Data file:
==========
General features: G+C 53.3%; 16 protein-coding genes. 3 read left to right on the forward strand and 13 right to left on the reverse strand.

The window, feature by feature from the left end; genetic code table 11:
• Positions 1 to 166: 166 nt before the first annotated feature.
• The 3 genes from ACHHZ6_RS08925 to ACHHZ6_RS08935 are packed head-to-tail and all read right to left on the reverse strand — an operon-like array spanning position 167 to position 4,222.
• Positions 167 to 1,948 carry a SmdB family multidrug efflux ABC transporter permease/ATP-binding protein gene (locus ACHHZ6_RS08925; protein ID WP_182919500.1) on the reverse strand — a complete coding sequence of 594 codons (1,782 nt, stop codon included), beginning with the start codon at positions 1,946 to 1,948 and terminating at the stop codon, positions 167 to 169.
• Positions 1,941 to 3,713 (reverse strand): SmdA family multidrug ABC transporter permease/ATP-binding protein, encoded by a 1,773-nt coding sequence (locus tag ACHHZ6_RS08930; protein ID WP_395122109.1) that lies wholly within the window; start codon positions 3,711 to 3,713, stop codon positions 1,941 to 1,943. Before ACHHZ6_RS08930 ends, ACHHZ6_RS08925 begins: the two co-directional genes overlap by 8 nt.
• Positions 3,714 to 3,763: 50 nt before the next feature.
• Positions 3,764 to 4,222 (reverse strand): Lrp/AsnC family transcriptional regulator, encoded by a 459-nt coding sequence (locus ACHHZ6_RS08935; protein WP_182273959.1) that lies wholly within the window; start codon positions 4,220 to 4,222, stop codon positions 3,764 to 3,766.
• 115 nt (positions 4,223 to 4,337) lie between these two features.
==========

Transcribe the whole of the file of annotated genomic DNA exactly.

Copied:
General features: G+C 53.3%; 16 protein-coding genes. 3 read left to right on the forward strand and 13 right to left on the reverse strand.

The window, feature by feature from the left end; genetic code table 11:
• Positions 1 to 166: 166 nt before the first annotated feature.
• The 3 genes from ACHHZ6_RS08925 to ACHHZ6_RS08935 are packed head-to-tail and all read right to left on the reverse strand — an operon-like array spanning position 167 to position 4,222.
• Positions 167 to 1,948 carry a SmdB family multidrug efflux ABC transporter permease/ATP-binding protein gene (locus ACHHZ6_RS08925; protein ID WP_182919500.1) on the reverse strand — a complete coding sequence of 594 codons (1,782 nt, stop codon included), beginning with the start codon at positions 1,946 to 1,948 and terminating at the stop codon, positions 167 to 169.
• Positions 1,941 to 3,713 (reverse strand): SmdA family multidrug ABC transporter permease/ATP-binding protein, encoded by a 1,773-nt coding sequence (locus tag ACHHZ6_RS08930; protein ID WP_395122109.1) that lies wholly within the window; start codon positions 3,711 to 3,713, stop codon positions 1,941 to 1,943. Before ACHHZ6_RS08930 ends, ACHHZ6_RS08925 begins: the two co-directional genes overlap by 8 nt.
• Positions 3,714 to 3,763: 50 nt before the next feature.
• Positions 3,764 to 4,222 (reverse strand): Lrp/AsnC family transcriptional regulator, encoded by a 459-nt coding sequence (locus ACHHZ6_RS08935; protein WP_182273959.1) that lies wholly within the window; start codon positions 4,220 to 4,222, stop codon positions 3,764 to 3,766.
• 115 nt (positions 4,223 to 4,337) lie between these two features.